UPDATED January 14 with additional screenings.

A new documentary is giving Texas parents a shocking look at what’s being taught in their kids’ schools: sexually explicit materials “so heinous that they are illegal everywhere else except in the classroom.”

The Mind Polluters,” premiering this week in the Dallas-Fort Worth area, exposes deliberate efforts by schools to normalize sexual behavior of every kind, using materials and methods the filmmakers say are intentionally “grooming” children to engage in risky sex and setting kids up for abuse.

“They want to sexualize kids,” said Monica Cline, one of the Texas-based activists featured in the documentary.

The film documents the origins and damaging effects of graphic Comprehensive Sex Education (CSE) and brain-rewiring Social Emotional Learning (SEL) being pushed through the education system on children as young as pre-school age in Texas and across the country.

Kids are exposed to much of this material without parental knowledge or consent.

Filmmakers Mark and Amber Archer, who attended a screening Monday night at St. Paul Lutheran Church in Plano, told the audience they spent 14 months making “The Mind Polluters” so people could know what’s happening in their schools to their kids and grandkids.

“No one wants to believe that our children are being groomed,” Mark says in the movie’s opening. “If we acknowledge it, we’ll have to do something about it.”

Comprehensive Sex Education

“Kids used to be taught about biology, birth control. Now, anything goes,” says Audrey Werner, a nurse and former sex educator-turned-activist featured in the documentary.

Werner also attended Monday’s premiere. She told the audience when she first started fighting against the push to sexualize kids, “I was just a mom. Who was going to listen to me?”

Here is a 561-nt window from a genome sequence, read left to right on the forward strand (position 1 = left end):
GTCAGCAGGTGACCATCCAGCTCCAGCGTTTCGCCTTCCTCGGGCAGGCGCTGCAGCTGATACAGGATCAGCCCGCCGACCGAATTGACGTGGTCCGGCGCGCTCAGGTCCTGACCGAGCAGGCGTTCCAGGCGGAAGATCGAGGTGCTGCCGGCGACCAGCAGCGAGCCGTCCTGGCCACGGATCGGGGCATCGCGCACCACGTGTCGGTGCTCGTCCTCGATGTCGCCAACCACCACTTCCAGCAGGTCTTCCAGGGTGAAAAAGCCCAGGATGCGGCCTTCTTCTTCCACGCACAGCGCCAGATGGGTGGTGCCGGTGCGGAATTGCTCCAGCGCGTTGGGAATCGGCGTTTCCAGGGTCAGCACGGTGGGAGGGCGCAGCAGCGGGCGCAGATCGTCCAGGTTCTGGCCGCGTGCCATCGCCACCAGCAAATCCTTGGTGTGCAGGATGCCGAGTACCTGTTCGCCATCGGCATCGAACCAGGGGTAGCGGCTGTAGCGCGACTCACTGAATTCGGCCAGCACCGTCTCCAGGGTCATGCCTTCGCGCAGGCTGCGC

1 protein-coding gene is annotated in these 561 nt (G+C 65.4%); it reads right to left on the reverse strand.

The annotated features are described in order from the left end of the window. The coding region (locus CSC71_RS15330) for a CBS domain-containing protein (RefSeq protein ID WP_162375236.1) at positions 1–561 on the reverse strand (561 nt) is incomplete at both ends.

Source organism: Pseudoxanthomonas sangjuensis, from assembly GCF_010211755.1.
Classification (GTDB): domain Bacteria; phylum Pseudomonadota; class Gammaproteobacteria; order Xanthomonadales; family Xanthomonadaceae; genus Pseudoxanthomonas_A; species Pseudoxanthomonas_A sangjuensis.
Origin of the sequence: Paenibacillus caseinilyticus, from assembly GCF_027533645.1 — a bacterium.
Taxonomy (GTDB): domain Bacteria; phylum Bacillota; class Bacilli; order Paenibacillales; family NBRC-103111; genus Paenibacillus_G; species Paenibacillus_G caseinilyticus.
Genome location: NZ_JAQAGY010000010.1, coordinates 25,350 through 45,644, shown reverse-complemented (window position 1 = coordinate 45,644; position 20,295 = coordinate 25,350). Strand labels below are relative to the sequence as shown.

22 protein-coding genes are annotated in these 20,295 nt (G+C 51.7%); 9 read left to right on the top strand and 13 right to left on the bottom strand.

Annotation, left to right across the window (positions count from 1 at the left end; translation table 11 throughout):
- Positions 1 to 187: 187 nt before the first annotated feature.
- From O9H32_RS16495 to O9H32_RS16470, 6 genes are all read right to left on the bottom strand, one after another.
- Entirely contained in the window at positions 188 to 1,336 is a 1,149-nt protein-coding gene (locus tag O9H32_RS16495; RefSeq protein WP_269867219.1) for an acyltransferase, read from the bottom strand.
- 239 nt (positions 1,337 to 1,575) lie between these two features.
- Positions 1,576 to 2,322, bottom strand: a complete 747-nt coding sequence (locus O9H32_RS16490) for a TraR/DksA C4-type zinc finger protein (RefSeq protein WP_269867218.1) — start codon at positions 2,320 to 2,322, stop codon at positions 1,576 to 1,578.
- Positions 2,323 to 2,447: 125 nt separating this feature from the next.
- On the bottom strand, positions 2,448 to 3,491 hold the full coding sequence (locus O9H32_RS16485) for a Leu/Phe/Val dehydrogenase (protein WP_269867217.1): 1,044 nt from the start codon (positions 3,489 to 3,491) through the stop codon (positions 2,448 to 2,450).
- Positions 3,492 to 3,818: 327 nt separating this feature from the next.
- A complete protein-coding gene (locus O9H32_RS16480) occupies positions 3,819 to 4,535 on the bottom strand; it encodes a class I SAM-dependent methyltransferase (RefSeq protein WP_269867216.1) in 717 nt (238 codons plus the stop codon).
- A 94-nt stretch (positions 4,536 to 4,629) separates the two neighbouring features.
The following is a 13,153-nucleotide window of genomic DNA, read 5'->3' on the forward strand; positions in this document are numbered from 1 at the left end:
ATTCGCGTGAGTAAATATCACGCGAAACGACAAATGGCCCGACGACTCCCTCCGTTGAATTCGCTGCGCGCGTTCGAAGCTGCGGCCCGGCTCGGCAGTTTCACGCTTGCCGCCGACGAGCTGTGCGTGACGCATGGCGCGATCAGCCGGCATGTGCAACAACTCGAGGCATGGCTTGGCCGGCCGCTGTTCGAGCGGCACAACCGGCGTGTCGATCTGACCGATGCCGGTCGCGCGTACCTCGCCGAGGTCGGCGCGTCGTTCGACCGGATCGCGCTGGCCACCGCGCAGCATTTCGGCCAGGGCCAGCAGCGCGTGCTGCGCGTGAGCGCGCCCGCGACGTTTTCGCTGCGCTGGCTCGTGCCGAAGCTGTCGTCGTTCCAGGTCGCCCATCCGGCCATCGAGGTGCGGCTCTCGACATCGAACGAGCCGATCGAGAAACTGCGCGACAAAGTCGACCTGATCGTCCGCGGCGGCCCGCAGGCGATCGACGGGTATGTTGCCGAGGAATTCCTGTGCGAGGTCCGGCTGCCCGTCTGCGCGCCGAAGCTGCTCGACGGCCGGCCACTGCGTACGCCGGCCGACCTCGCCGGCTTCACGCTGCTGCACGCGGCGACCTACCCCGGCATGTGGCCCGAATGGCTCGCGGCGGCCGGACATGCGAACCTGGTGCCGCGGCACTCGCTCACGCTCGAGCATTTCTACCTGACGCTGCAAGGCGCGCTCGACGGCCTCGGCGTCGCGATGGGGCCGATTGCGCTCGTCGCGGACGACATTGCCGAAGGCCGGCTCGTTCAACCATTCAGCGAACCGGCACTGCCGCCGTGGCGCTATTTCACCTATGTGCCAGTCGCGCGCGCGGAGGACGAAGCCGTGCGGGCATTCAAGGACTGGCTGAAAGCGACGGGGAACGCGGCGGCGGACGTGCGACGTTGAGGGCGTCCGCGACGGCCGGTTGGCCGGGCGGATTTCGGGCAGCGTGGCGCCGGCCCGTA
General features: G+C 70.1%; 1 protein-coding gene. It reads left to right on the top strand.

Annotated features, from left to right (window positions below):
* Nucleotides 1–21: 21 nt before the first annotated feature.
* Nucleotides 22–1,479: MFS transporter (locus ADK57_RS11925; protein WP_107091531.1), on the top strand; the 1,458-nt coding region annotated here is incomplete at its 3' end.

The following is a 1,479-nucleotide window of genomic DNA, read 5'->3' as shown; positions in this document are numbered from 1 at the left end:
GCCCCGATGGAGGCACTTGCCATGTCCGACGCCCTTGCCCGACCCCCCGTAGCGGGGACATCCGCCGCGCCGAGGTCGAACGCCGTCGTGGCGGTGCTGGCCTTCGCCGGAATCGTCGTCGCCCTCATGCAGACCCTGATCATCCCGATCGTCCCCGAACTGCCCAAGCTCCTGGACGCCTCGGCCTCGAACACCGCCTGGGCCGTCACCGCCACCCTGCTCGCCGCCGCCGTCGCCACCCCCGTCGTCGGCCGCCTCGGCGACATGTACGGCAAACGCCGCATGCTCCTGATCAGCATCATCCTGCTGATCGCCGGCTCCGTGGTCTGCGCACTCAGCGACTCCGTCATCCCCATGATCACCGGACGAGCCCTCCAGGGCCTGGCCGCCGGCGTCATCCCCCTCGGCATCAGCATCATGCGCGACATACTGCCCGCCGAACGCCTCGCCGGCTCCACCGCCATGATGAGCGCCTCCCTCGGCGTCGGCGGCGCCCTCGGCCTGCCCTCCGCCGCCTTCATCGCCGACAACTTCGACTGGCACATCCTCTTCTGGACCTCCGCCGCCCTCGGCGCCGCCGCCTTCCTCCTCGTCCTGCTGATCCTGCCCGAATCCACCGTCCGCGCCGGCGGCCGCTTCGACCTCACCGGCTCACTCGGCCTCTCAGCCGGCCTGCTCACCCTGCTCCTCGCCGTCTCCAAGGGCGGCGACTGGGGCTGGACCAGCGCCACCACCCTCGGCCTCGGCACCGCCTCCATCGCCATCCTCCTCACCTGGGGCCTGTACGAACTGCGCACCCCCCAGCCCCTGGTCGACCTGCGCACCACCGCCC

Since then, in addition to making the film, she’s written a book and traveled the world—from Africa to the Texas Legislature—working to raise awareness and protect kids from the harmful effects of modern sex education rooted in Alfred Kinsey’s “fraud science.” She also started the Matthew XVIII Group as a ministry to educate Christian pastors and parents.

Cline’s experiences affirm Werner’s assertions. She spent 10 years teaching sex education for adolescents, following training she got from Planned Parenthood.

She says the objective of comprehensive sex ed for kids is “not just talking about the biology of things, but teaching them about sex activity, assuming they’re going to be sexually active.”

“I wasn’t trained to teach abstinence,” she says in the film. “I was trained to teach kids how to have sex, where to go to get tested for STDs, and where to get the inevitable abortions.”

“We were being asked to present material to these young minds that were not even academically related,” says Caryl Ayala, a whistleblower preschool teacher from Austin featured in the film.

Ayala left teaching and started Concerned Parents of Texas after receiving Austin ISD’s “Welcoming Schools” training, a program for teaching kids about homosexuality and transgenderism and becoming “LGBT allies”—all without parental knowledge.